HL Deb 16 November 1967 vol 286 cc841-4

3.9 p.m.


My Lords, I beg leave to ask the Question which stands in my name on the Order Paper.

[The Question was as follows:

To ask Her Majesty's Government what progress is being made towards bringing the Probation and After-Care Service up to the strength needed to match the tasks being set it.]


My Lords, plans were made in 1965 to expand the Probation and After-Care Service in England and Wales from 2,200 to 3,500 established officers by 1970. Those plans did not take account of some additional duties which have since been assigned to the Probation Service, notably prison welfare and parole, but in other respects the work-load has risen less than had been expected; in particular, the rate of increase in the number of probation orders has been significantly lower than had been forecast. The present strength of established officers is just over 2,700. About 360 students are expected to complete training and become available for appointment as probation officers by the end of 1968. While the net increase in strength has fallen short of what was thought necessary for the fulfilment of the plans, there has been a marked increase in recruiting and a decline in wastage, and I am confident that the Service will be able to meet the challenge of the new tasks which it has been asked to undertake.


My Lords, I thank the noble Lord for his reply, and I am glad to know that the figures show an improvement. Would he not agree that there has been such an enormous backlog up to now that the possibility of reaching the target of 3,500, or anything like it, by 1970 is still very remote? Is the noble Lord able to say that he still has the same assurance which he and his noble and learned friend on the Woolsack had and expressed to us during the Committee stage of the Criminal Justice Bill during the summer, when we laid several new burdens on the Probation Service?


Yes, my Lords. I am even more certain now that the position is and will be adequate: first of all, because in the target of 3,500 we had forecast a 7 per cent. annual increase in the number of probation orders, and the actual increase has been only an average of 1 per cent.; secondly, because the wastage, which was 7.6 per cent. in 1965, is now running at the rate of only 5 per cent.; thirdly, because the work-load has actually decreased. When we made the estimate we thought it would be impossible to get below an average case-load for men officers of less than 60 until we had 3,500 officers in post. The actual case-load is now 56. Finally, although there have been extra duties, the number of probation officers involved is far lower than was estimated. Only the equivalent of 15 officers have been required for work on the parole boards, and the equivalent of 15 to 20 officers for after-care.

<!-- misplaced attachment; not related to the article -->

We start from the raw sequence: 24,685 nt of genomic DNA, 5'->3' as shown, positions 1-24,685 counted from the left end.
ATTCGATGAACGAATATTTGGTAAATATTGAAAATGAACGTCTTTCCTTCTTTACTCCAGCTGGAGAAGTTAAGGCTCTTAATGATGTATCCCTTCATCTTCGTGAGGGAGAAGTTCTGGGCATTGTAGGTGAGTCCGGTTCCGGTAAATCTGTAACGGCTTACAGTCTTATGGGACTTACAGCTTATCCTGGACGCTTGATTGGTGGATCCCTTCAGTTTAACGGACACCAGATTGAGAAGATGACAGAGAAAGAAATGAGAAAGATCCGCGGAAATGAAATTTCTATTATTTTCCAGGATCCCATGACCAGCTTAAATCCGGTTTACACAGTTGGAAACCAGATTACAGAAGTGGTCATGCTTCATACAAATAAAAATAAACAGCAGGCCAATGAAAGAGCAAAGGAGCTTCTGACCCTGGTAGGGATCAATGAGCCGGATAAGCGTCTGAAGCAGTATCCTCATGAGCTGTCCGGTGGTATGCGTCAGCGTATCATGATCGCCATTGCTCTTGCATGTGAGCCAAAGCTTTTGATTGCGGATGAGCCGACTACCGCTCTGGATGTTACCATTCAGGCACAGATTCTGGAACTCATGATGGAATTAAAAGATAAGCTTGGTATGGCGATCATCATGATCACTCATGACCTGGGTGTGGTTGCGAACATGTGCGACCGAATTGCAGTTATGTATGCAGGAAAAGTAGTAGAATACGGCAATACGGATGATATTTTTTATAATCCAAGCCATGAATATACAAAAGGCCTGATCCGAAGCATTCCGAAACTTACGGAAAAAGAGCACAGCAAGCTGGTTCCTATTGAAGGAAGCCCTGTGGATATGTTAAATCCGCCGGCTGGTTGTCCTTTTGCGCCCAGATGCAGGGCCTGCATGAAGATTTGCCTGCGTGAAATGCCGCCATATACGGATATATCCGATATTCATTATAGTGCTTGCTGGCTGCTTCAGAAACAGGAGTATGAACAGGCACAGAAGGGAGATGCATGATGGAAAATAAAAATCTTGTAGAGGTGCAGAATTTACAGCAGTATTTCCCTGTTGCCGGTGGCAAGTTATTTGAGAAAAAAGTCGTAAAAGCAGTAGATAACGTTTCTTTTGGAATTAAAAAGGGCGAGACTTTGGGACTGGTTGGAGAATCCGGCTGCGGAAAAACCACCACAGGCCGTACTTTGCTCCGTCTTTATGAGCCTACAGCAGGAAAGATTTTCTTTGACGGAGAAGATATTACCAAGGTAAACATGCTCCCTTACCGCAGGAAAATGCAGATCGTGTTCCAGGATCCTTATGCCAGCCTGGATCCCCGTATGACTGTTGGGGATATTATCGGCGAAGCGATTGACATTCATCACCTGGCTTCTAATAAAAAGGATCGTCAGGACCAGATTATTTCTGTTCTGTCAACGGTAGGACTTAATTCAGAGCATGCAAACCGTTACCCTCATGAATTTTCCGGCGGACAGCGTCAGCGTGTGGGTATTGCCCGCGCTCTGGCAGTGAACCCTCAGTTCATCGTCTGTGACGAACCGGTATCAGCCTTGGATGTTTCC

My Lords, is it not a fact that when the Criminal Justice Act comes into full operation, it is likely that there will be greater use of the Probation Service? Is it not a fact, also, that the salaries paid to probation and after-care officers are certainly a deterrent to recruiting, and that it is time we looked at the situation and gave them salaries commensurate with the work they do?


My Lords, no one is more anxious than I am now, and no one has been in the past, to see that adequate salaries are paid to probation officers. But the fact that we have less wastage, and the fact that we have actually a record number of 360 trained officers coming into service in the next 14 months is, I think, evidence that we are meeting, or are going to meet, the targets that were set. With regard to the additional duties which will be placed on probation officers by the Criminal Justice Act, some of these I have already dealt with, and we are taking account of the remainder.


My Lords, could my noble friend give an assurance that in the recruitment of officers to the Probation Service nothing will be done to reduce the standard of entry?


My Lords, we are anxious to get to the stage where all probation officers coming into Service will be trained, but unfortunately we still have to accept direct entrants. I am hopeful, however, that the number will steadily decline so that shortly we shall have only fully trained officers.


My Lords, I am glad to hear that the noble Lord is more confident, but may I ask him how he accounts for the fact that, while he gets more confident, the local probation committees are getting more anxious—so anxious, in fact, that they are recruiting this year twice as many untrained staff as last year? Would he confirm that in the first nine months of last year they recruited 39 untrained staff and that, so far, in the first nine months of this year, to meet what they anticipate will be the need, they have recruited 79 untrained staff?


My Lords, periods of nine months are not always a fair comparison. Over the last three years it is true that there have been recruited by direct entry 210 officers, an average of 70 a year. Thirty-four of those were already in voluntary service. I do not think the number will go up, and the fact that the case-loads have gone down is indisputable evidence that the pressure has been relieved. If we have a record entry of trained officers now into the Service the case-load must continue to go down, and if probation committees are acting in the way the noble Lord suggests, they should take cognisance of this.